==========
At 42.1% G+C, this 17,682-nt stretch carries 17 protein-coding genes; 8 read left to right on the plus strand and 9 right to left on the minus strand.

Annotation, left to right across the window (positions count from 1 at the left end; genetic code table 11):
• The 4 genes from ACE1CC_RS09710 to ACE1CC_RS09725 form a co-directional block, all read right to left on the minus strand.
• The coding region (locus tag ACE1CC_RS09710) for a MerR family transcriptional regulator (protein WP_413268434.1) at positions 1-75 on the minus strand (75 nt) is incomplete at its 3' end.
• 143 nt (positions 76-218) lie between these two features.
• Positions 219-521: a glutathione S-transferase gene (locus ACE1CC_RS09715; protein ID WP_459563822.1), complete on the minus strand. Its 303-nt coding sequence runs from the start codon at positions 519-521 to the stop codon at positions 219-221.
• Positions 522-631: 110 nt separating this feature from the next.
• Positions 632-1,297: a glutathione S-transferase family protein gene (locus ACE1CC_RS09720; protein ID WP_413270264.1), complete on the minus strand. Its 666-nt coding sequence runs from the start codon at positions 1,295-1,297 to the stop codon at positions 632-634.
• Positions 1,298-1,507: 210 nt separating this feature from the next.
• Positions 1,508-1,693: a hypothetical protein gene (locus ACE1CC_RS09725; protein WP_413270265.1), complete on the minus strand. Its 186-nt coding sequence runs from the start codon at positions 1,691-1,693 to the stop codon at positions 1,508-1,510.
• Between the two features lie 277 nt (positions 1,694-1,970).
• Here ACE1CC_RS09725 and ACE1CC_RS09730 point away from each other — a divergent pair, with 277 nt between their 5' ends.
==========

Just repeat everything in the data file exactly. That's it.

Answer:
At 42.1% G+C, this 17,682-nt stretch carries 17 protein-coding genes; 8 read left to right on the plus strand and 9 right to left on the minus strand.

Annotation, left to right across the window (positions count from 1 at the left end; genetic code table 11):
• The 4 genes from ACE1CC_RS09710 to ACE1CC_RS09725 form a co-directional block, all read right to left on the minus strand.
• The coding region (locus tag ACE1CC_RS09710) for a MerR family transcriptional regulator (protein WP_413268434.1) at positions 1-75 on the minus strand (75 nt) is incomplete at its 3' end.
• 143 nt (positions 76-218) lie between these two features.
• Positions 219-521: a glutathione S-transferase gene (locus ACE1CC_RS09715; protein ID WP_459563822.1), complete on the minus strand. Its 303-nt coding sequence runs from the start codon at positions 519-521 to the stop codon at positions 219-221.
• Positions 522-631: 110 nt separating this feature from the next.
• Positions 632-1,297: a glutathione S-transferase family protein gene (locus ACE1CC_RS09720; protein ID WP_413270264.1), complete on the minus strand. Its 666-nt coding sequence runs from the start codon at positions 1,295-1,297 to the stop codon at positions 632-634.
• Positions 1,298-1,507: 210 nt separating this feature from the next.
• Positions 1,508-1,693: a hypothetical protein gene (locus ACE1CC_RS09725; protein WP_413270265.1), complete on the minus strand. Its 186-nt coding sequence runs from the start codon at positions 1,691-1,693 to the stop codon at positions 1,508-1,510.
• Between the two features lie 277 nt (positions 1,694-1,970).
• Here ACE1CC_RS09725 and ACE1CC_RS09730 point away from each other — a divergent pair, with 277 nt between their 5' ends.